So, did Israel Folau quote the Bible? No, he posted a meme that is a very loose paraphrase and supported it with a Bible verses in his caption.

However, what he posted is broadly consistent with the church’s historic understanding of the Bible; God is angry with human sin – including those listed – and will punish it at final judgment unless we are ‘saved’ from this destiny through Jesus. This happens – as one of Izzy’s texts indicates – when we receive forgiveness for our sins.

#istandwithizzy and the Little Problem of the Trinity

Israel Folau’s high profile has positioned him as the public face of Australian Christianity’s fight for freedom following his sacking by Rugby Australia. However, little has been said about what Folau actually believes and whether all Christians should really stand with him.

Back in January 2018, Folau replied to a tweet saying:

This is an expression of what is called modalism; a teaching that is nearly as old as the church itself and rejects the Trinity as expressed in the Athanasian and Nicene Creeds. The Truth of Jesus Christ Church in Sydney (henceforth TOJC) where Folau attends and teaches, has confirmed that they teach that “God is ONE” – meaning that he cannot be understood in any sense as three.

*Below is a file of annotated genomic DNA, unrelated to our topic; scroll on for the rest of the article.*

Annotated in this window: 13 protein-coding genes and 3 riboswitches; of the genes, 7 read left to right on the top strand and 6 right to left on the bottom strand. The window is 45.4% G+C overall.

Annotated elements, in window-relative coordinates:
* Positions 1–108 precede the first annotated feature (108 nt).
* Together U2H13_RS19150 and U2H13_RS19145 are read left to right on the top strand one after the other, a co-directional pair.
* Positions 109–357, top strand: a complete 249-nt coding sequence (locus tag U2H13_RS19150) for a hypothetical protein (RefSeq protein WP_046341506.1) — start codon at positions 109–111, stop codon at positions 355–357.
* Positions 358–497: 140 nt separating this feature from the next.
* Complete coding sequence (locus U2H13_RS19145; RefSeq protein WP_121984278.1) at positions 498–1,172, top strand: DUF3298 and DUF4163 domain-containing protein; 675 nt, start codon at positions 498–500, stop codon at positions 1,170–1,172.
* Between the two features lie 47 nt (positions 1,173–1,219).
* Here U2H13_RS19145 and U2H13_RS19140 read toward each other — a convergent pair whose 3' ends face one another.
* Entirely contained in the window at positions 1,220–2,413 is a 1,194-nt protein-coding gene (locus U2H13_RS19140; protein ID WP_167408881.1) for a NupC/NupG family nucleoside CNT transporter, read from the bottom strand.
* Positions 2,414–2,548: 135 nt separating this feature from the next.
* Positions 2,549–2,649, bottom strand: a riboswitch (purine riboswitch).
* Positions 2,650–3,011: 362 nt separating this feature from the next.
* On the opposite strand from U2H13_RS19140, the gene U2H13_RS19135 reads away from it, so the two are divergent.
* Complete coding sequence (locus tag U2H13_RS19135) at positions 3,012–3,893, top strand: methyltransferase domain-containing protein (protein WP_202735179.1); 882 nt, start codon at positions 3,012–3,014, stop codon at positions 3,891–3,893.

Modalism has taken on different shapes over the course of church history, but collectively these various forms seek to preserve monotheism or the “oneness” of God by expressing the Father, Son and Spirit as “modes” of God. Roughly speaking, this means that in order to achieve certain things, God sometimes works as the Father, sometimes works as the Son, and sometimes as the Holy Spirit. God the Father is incarnated as God the Son, the Holy Spirit is an active expression of the one God who is spirit.

T. D. Jakes has preached God as ice, water, and steam. They are all one in being H2O, yet the H20 changes from one form to another:

“If you want to understand the relationship between Christ and God, next time you have a glass of water put some ice in it and figure out which one of them is H2O.”

Others have pictured God as an actor wearing different masks, or as a one-person band, although no one analogy would be agreed on by all modalists.